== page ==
To Charge Or Not To Charge At Farm Markets
There seems to be a delicate balance between what customers will pay for and what they wonâ€™t, especially concerning â€œextrasâ€� like value-added entertainment features at farm markets including hayrides, straw piles, and corn mazes. In many cases, these features attract customers to a farm market and keep them there longer than the average visit to come in and buy apples. But at what point do growers have to seek some return for all of the investment it takes to keep these attractions going? David Patterson of Patterson Fruit Farm in Chesterland, OH, says when it becomes too expensive to maintain and you start losing money, itâ€™s time to start charging admission fees.
When the festival began, Patterson charged $2 per person and as its features grew and expanded, admission increased to $5 per person on weekends and $3 per person on weekdays, with children under age 2 admitted free. Patterson says while most customers pay admission with no complaints, there are still those who donâ€™t understand why parents or grandparents areÂ charged.
â€œItâ€™s a family fun fest and we want to encourage the family playing together, not just dropping your kids off and letting them play,â€� Patterson says. â€œWe want the moms and dads right there in the straw with the kids.â€�
Patterson Fruit Farm operates a market at the entrance to its Family Fun Fest, where visitors can buy apples, gifts, and other agricultural products. The market and festival are on the same site as the farmâ€™s PYO orchard as well. Patterson says the operation does charge more for its apples and other products because its operating costs are higher than an orchard that doesnâ€™t offer activities; however, asking customers to pay these prices also allows the farm to keep admission rates low in comparison to other family events in the area.
â€œI think people perceive a larger value with all the extra things to do,â€� Patterson says. â€œIf we didnâ€™t offer the attractions and have that extra revenue, I think we would have a hard time being where weâ€™re at today because the cost of land in this area and the cost of business is so expensive.â€�
The Family Fun Fest is the most profitable entertainment offering Patterson Fruit Farm operates, Patterson says, and it continues to grow each year through word-of-mouth and even second-generation families making the festival an annual tradition. The operation measures its costs and profits from Family Fun Fest visitors by how much beyond the festival rate they spend, and track it on a daily and weekly basis.
Fewer Customers, Better Profits
In a July e-mail to American Fruit Grower, Ross Nelson of Nelson Apple Farm in Webster, MN, said in 2005 his operation began charging customers $4 per person over age 6 and $2.50 per person for age 6 and under. The admission fee came after the orchard experienced a decline in profitability when families or child care groups would spend two hours or more at the orchard on wagon rides, at the petting zoo or the corn stalk crawl, without purchasing anything.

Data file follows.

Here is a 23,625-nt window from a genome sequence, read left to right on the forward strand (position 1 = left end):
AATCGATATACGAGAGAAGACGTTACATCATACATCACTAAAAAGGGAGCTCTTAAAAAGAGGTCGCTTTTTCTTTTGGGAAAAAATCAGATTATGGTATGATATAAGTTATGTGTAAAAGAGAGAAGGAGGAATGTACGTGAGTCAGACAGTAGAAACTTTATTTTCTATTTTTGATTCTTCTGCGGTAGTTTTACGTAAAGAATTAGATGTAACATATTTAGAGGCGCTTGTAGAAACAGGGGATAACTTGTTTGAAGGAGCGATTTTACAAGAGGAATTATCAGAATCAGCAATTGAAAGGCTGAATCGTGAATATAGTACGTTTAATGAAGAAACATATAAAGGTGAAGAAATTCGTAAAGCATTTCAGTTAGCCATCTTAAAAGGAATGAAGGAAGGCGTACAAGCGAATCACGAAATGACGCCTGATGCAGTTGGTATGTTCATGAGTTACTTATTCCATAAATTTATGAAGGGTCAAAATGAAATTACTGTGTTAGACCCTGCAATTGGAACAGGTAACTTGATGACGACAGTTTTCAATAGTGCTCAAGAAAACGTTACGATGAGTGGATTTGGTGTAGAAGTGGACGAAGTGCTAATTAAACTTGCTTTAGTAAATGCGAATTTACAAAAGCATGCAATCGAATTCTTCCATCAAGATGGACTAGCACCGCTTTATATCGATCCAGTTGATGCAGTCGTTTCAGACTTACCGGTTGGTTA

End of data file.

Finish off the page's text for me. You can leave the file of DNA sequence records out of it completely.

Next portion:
After the orchard began charging fees, some customers did complain, Nelson said, but most of the customers were very accepting of the admission fee and understood why the change was made. By the 2006 season, there was much less resistance, he said, and positive aspects included a less congested parking lot, less frequent wagon rides with better service, and, most importantly, increased profits.
â€œThose families that were at the orchard to ride the wagon, see the petting zoo, walk through our 7-acre corn maze, and purchase little were irate (about the admission fee),â€� Nelson said. â€œWe got rid of a group of people who were not paying their way and made it better for those who were here to have a good time and let us make a profit.â€�
The orchardâ€™s plan for this fall was to again charge the $4/$2.50 fee and improve check-out lines to better accommodate the Fun Fee charge, said Nelson. By fall 2008, he plans to increase the admission price to return to the level of profit Nelson Apple Farm experienced in the past.
Nelson added that other orchards around his local area near the suburbs of Minneapolis/St. Paul were experiencing the same problems and said if all apple growers charge for entertainment services, it will lead to profits for all.
â€œUnfortunately, most orchard owners are not good business people and donâ€™t really know if they are making money or not,â€� Nelson wrote. â€œI am the treasurer for the Minnesota Apple Growers Association, and we will continue to have seminar topics at the annual conference on such topics as what growers can do to increase their profitability.â€�